Equality is attained only if a, / b| = a2 / b2 =... = a„ / b„.

The next example demonstrates proving an inequality by a direct analysis.

Example 3.2

For the four positive numbers x > 0, у > 0 and z > 0, f > 0 prove that Inequality (3.12) is equivalent to the inequality

Note that 2yfxt because (y[x-yfi)2> 0 and l^jyz^y + z because (Jy-fz)2> 0. The left-hand part of inequality (3.13) is a difference of two non-negative numbers 2^IL and each of which is smaller than 1. Therefore their difference is smaller than 1, inequality (3.13) is true, and therefore inequality (3.12) is also true.

Proving Inequalities by Presenting Them as a Sum of Non-Negative Terms

This technique is also based on a direct algebraic manipulation following a powerful strategy. The inequality f(x],...,x„)>0 is proved by transforming it into a sum of terms gy(x,,..., x„) > 0, j = 1 each of which is non-negative:

To illustrate this important technique, consider the inequality

where x,y,z are real numbers. The inequality is equivalent to the inequality

Starting with the identity (a - b)2 = a2 - lab + b1, a presentation for the left side of inequality (3.16) as a sum of non-negative terms is sought. The left-hand side of inequality (3.16) can be presented as a sum of squares which are guaranteed to be non-negative:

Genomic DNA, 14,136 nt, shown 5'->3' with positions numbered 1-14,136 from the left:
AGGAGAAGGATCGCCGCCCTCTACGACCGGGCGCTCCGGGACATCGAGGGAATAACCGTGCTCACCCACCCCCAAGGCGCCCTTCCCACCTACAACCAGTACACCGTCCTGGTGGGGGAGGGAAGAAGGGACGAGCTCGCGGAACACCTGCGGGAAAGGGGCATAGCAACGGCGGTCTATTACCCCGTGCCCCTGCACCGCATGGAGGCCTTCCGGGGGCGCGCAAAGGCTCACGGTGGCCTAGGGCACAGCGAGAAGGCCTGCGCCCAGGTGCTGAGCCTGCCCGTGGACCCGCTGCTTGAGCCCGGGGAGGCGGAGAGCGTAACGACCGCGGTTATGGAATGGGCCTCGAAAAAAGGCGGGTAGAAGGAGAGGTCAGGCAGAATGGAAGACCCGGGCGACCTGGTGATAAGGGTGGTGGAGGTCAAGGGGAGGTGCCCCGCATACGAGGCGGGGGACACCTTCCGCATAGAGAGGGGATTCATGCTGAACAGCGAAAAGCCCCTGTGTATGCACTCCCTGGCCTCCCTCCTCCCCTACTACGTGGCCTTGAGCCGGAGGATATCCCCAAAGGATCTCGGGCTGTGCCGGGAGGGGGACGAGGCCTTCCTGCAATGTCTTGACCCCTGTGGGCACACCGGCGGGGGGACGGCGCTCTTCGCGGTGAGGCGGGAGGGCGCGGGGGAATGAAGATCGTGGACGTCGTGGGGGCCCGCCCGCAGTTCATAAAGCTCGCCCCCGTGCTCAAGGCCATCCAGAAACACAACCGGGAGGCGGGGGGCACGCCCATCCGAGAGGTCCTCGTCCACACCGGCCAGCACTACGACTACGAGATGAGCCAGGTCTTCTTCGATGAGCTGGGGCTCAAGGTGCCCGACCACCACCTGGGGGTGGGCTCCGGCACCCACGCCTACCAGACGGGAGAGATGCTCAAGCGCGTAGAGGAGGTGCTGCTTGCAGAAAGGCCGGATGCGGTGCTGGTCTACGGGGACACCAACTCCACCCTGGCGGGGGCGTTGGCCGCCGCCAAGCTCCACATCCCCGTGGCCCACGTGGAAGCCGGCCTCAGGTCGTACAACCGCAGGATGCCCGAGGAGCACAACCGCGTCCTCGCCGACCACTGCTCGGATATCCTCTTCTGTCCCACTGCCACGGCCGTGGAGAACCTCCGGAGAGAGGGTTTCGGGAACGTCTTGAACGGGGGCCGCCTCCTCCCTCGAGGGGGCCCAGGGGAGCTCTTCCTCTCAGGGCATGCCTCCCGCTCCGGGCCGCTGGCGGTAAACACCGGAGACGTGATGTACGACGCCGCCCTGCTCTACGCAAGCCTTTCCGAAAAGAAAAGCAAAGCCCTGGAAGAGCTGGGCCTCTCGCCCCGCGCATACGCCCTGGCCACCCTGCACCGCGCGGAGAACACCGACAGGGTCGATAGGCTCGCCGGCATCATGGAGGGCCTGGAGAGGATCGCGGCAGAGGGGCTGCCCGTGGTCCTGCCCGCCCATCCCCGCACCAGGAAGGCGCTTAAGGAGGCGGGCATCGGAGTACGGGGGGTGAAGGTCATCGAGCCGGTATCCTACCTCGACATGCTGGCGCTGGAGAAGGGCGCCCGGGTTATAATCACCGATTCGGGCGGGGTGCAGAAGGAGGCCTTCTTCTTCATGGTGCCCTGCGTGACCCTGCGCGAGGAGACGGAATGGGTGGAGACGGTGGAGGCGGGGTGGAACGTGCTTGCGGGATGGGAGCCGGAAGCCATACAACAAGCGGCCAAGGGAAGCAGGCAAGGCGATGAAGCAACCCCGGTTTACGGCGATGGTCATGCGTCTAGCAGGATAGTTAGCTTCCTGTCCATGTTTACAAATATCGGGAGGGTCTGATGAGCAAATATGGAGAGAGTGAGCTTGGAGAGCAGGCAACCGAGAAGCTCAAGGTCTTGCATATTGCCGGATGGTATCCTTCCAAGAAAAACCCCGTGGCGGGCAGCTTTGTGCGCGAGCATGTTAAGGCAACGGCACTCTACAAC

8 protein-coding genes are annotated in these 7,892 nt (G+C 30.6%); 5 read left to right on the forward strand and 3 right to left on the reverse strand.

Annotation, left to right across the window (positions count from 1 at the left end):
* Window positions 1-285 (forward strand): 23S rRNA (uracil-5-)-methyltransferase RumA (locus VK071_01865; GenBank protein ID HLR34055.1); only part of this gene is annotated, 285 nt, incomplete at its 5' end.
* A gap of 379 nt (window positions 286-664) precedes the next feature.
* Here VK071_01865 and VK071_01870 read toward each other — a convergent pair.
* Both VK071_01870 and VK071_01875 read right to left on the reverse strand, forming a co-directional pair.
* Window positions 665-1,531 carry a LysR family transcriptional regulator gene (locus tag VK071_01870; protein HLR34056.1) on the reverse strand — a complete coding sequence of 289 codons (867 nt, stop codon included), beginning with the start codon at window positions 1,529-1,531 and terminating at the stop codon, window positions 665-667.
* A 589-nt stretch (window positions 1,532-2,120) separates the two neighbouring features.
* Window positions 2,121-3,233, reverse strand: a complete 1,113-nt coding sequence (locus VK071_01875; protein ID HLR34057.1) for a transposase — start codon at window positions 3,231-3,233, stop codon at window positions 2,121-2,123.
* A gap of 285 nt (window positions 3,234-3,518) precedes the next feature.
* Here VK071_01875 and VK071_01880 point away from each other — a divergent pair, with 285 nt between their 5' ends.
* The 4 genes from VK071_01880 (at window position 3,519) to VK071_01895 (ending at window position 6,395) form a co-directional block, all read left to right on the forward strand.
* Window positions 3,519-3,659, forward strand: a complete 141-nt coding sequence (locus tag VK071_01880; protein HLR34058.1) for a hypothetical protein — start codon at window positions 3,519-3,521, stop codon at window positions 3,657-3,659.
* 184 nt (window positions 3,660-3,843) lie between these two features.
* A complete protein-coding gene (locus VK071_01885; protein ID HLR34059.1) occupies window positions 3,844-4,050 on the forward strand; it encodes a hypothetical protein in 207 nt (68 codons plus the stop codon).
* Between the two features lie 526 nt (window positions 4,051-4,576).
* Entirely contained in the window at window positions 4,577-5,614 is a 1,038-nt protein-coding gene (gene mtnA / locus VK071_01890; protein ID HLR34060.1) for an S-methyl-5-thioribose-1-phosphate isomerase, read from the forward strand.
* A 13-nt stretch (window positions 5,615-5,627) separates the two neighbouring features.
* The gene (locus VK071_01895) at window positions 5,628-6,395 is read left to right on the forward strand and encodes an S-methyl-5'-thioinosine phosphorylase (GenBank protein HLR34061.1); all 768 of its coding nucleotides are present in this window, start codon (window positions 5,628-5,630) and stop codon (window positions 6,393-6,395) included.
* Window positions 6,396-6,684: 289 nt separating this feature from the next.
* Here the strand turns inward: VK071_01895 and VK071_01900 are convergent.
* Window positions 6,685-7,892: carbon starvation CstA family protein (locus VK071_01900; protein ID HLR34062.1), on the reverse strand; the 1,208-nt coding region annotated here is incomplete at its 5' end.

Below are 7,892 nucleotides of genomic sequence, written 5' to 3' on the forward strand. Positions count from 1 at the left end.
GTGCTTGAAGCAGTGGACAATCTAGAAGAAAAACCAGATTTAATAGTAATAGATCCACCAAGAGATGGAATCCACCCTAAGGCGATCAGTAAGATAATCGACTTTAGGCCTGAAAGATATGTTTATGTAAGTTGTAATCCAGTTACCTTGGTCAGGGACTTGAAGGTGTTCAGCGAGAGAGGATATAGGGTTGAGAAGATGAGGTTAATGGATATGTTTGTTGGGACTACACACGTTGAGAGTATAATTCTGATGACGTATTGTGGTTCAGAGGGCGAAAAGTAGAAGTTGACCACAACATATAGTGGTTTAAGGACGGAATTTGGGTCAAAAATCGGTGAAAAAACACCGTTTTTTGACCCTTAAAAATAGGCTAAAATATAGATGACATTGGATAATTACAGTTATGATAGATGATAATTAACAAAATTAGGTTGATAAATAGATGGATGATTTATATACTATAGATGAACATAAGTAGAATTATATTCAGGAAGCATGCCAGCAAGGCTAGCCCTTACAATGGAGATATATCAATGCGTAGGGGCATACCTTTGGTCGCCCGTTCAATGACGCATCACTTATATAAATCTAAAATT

and is therefore non-negative which completes the proof of inequalities (3.16) and (3.15). Equality in (3.15) is attained for x = y = z-

A similar technique can also be used to prove the Cauchy-Schwarz inequality,

which holds for any two sequences of real numbers aua2,...,a„ and bx,b2,...,b„.

Since the difference between the left and right side of inequality (3.18) can be presented as a sum of non-negative terms:

inequality (3.18) and the conditions for attaining equality can be deduced directly from the equivalent inequality:

As can be seen, equality holds for proportional ai and bh if and only if for any i Ф j, a, / /;, = а} / bj are fulfilled.

Presenting an inequality as a sum of non-negative terms is not necessarily confined to presenting it as a sum of squares. Non-negative terms can be formed by relentless factoring of the separate parts of the inequality. This powerful technique is illustrated by the next example.

Example 3.3

If a,b are real numbers such that 0 < a < 1 and 0 < b < 1, prove the inequality

Proof. First note that the first term a2b2 in (3.20) can be presented as (1-a2)(1-b2)-1 + a2 +b2- As a result, the left side of inequality (3.18) can be presented as

Factoring the expression -ab + a + b-1 in the right side of (3.21) results in -ab + a + b -1 = —(1 — b)(1 - a) and the right side of equality (3.21) becomes

Taking out the factor (1 — a) in the right side of equality (3.22) gives

and taking out another factor (1-b) in the right side of (3.23) finally results in

As a result, the left side of inequality (3.20) has been presented as a sum of two non-negative terms:

because (1 — a) > 0 and (1-b) >0. This completes the proof of the original inequality (3.20).

Often, by exploiting the symmetry in the inequality, the variables in the inequality can be ordered, which permits presenting the inequality as a sum of non-negative terms. Section 3.6 demonstrates this approach.